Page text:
Clayton Kershaw threw a 20-pitch bullpen session this afternoon and manager Don Mattingly indicated that there’s a chance he could return from a hip injury to start for the Dodgers as soon as Sunday.
That would be a huge change from just a few days ago, when the Dodgers feared Kershaw might need season-ending hip surgery that would likely sideline him into 2013.
For now Aaron Harang is scheduled to start Sunday on three days’ rest, which Dylan Hernandez of the Los Angeles Times notes would be his first short-rest start since 2008.
As for who’ll make the call regarding Kershaw’ availability, Mattingly said:
It’s going to have to be the medical people saying he’s passed every test and he’s cleared every hurdle. It’s not going to be my decision. It’s an organizational decision with Clayton. Does it make sense? That’s really more than a manager’s decision. When you have a guy with his kind of arm and his upside, you’re not going to leave that decision only in my hands.
That sounds about right. Don Mattingly is a lot of things, but doctor isn’t one of them and allowing Kershaw to pitch through a hip injury that had everyone in Los Angeles holding their breath all week would be a major decision.
Even Drellich of The Athletic reports that the Boston Red Sox are cutting the pay of team employees. Those cuts, which began to be communicated last night, apply to all employees making $50,000 or more. They are tiered cuts, with people making $50-99,000 seeing salary cut by 20%, those making $100k-$499,000 seeing $25% cuts and those making $500,000 or more getting 30% cuts.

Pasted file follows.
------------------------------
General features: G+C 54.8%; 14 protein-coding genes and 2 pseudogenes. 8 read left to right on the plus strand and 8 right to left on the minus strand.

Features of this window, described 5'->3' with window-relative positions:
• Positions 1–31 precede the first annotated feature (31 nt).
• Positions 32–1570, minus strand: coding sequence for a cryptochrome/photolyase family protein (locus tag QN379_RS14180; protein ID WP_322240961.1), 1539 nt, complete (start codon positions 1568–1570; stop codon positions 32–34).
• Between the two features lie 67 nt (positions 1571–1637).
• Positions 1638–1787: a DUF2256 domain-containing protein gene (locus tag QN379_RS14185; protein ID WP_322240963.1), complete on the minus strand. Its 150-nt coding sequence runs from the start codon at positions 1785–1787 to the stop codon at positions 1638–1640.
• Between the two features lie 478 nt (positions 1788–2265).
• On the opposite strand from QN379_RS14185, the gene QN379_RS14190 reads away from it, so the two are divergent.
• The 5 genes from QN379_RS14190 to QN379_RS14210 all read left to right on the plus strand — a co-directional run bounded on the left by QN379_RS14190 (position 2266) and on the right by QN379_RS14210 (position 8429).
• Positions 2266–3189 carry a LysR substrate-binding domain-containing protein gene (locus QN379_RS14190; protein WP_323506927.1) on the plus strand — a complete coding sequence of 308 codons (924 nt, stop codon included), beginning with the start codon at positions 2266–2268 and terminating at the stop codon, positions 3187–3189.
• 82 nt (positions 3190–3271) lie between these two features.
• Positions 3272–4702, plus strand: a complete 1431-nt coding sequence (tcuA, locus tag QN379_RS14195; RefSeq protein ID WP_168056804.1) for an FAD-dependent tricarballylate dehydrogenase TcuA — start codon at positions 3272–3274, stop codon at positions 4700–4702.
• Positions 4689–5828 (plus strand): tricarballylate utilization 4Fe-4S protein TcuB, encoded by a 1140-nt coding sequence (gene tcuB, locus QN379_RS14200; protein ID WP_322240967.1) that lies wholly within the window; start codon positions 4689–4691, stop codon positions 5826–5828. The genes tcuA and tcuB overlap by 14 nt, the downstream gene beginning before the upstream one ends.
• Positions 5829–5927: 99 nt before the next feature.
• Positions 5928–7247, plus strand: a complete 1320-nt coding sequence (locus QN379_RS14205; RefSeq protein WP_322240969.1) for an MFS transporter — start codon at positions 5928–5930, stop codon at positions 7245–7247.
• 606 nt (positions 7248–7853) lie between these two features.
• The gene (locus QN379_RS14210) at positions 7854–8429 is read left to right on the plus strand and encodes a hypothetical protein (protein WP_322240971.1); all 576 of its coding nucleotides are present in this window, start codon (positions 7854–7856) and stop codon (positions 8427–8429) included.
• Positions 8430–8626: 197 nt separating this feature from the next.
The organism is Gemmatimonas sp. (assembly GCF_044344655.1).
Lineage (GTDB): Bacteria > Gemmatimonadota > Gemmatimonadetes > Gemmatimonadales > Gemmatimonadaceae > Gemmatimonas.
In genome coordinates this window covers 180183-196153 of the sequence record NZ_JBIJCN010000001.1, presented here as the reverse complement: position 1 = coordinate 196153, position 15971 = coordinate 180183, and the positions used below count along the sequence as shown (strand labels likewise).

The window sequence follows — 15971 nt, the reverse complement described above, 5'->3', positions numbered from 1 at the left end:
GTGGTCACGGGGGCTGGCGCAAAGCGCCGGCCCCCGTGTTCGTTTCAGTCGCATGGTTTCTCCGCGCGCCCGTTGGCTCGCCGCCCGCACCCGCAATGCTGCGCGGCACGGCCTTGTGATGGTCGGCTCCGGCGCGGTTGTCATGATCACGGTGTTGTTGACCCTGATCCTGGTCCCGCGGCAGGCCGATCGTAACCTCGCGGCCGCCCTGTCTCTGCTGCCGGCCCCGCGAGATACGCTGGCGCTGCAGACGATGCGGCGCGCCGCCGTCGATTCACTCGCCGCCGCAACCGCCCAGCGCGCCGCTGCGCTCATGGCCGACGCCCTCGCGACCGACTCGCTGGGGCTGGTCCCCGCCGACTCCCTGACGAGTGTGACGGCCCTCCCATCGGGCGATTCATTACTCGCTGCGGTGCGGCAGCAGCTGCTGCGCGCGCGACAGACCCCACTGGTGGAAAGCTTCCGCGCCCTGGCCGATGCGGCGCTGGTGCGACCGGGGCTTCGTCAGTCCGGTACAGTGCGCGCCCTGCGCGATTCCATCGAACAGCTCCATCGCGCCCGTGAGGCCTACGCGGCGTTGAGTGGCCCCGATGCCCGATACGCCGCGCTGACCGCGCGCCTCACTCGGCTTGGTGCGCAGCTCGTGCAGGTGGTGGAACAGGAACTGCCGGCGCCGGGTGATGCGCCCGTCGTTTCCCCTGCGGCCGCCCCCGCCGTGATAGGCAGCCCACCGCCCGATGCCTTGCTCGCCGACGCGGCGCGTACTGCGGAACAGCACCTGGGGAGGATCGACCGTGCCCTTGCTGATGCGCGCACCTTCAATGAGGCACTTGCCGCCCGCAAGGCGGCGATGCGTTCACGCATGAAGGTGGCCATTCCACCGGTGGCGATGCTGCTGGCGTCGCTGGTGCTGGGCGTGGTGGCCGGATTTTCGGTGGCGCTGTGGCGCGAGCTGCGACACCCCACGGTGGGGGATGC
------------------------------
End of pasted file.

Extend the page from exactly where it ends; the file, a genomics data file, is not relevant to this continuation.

Drellich reported that a Red Sox employee told him that “people are livid” over the fact that those making $100K are being treated the same way as those making $500K. And, yes, that does seem to be a pretty wide spread for similar pay cuts. One would think that a team with as many analytically-oriented people on staff could perhaps break things down a bit more granularly.
Notable in all of this that the same folks who own the Red Sox — Fenway Sports Group — own Liverpool FC of the English Premier League, and that just last month Liverpool’s pay cut/employee furlough policies proved so unpopular that they led to a backlash and a subsequent reversal by the club. That came after intense criticism from Liverpool fan groups and local politicians. Sox owner John Henry must be confident that no such backlash will happen in Boston.
As we noted yesterday, The Kansas City Royals, who are not as financially successful as the Boston Red Sox, have not furloughed employees or cut pay as a result of baseball’s shutdown in the wake of the COVID-19 pandemic. Perhaps someone in Boston could call the Royals and ask them how they managed that.